Monday, August 27, 2007

Build Your Own Brand

Customization has long been a hallmark of direct marketing. For example, direct marketers have figured out a way to personalize almost every inch of a direct mail piece or e-mail creative. We've all received those mail pieces with our names slapped all over them. Studies repeatedly show that personalization improves open and response rates.

Other studies have proven that if we present a group of product offerings (i.e.: create a customized catalog version) tailored to a specific audience segment, we'll get more sales.

Well, this article made me think about customization in a whole new way. From The Economic Times (of India Times), the article discusses product customization "to enhance the terms of endearment with their consumers". It cites examples of brands that are introducing products that are easily and quickly customizable. One example:

"Wrangler Jeans has come out with its ‘Build Your Jeans’ kit last year that provides consumers to design the fit and accessorise jeans. “It made us differentiate from other jeans brands. Those who did not buy Wrangler, they also started purchasing one,” says Janani Subramaniam, business head of Wrangler. For the denim marketer, this move saw sales skyrocket by 30%."

Other examples from the article include travel agencies who offer customizable trip packages and auto manufacturers who are giving buyers more and more choices to make their car their own.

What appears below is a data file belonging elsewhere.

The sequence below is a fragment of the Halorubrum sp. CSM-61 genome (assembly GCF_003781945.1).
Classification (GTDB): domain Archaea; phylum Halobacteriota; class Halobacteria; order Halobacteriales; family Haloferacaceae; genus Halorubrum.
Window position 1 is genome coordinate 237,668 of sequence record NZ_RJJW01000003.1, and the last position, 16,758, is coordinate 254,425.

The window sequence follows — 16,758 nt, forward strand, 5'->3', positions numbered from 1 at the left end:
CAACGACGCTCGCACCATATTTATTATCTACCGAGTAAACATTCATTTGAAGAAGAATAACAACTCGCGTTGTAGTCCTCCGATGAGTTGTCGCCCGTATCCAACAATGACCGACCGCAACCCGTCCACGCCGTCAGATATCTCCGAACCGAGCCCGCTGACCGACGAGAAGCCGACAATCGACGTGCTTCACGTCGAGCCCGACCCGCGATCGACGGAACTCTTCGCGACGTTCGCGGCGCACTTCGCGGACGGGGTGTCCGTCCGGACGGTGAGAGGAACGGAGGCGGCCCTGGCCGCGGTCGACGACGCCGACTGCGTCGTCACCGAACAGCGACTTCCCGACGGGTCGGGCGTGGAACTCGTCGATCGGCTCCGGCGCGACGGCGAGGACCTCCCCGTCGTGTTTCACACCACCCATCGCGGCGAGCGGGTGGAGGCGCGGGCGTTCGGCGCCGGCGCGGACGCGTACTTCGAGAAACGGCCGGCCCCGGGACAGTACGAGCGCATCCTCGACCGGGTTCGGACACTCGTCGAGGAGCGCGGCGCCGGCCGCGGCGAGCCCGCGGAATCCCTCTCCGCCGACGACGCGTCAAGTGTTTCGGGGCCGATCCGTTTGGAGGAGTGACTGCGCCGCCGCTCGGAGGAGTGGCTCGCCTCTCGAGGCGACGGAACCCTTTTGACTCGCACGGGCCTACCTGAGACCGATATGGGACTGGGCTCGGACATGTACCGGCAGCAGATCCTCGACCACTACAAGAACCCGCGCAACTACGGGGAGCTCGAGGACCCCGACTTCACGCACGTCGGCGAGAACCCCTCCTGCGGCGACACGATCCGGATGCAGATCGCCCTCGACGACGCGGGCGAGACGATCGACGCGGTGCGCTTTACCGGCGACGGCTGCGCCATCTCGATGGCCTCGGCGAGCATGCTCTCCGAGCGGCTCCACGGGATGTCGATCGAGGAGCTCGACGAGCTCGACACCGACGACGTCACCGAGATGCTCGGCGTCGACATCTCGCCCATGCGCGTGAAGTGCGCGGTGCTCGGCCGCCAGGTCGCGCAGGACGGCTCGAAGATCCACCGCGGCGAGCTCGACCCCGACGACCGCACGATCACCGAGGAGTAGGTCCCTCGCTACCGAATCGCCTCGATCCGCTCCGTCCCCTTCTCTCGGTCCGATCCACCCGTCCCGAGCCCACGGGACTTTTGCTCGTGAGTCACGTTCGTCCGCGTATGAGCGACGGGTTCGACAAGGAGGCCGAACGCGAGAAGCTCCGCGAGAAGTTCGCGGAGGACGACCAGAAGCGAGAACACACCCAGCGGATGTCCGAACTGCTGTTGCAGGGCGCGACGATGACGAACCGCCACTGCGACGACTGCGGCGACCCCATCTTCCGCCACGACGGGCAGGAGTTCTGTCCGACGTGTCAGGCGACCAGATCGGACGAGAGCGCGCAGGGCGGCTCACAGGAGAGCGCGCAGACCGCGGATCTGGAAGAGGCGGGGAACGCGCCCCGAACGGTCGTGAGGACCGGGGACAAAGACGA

The article states: "Brands are banking on this concept to add value and build customer loyalty." I tend to agree with them. The concept of ultimate customization builds on a few key marketing premises:

1. Listen to your customers and give them what they want. What better way to serve your customers than to let them essentially build your product? You're changing the paradigm from one where you (as the seller) are pushing generic products out to your buyer to one where your buyer is purchasing exactly what he/she wants.

2. Engage your customers. An engaged customer is much more likely to purchase from you. And, what better method of engagement than to let a customer customize what they're purchasing? Once they've invested time with you (deciding on options, etc), they're much more likely to complete the purchase.

3. Grow value for each sale. The article discusses how customized products come at a premium price (the winning number seems to be 20-30% higher than off-the-shelf). Adding customizable options may allow you to increase your price, hence grow overall profit.

It may be time to review your product and positioning strategy, with an eye towards customization.

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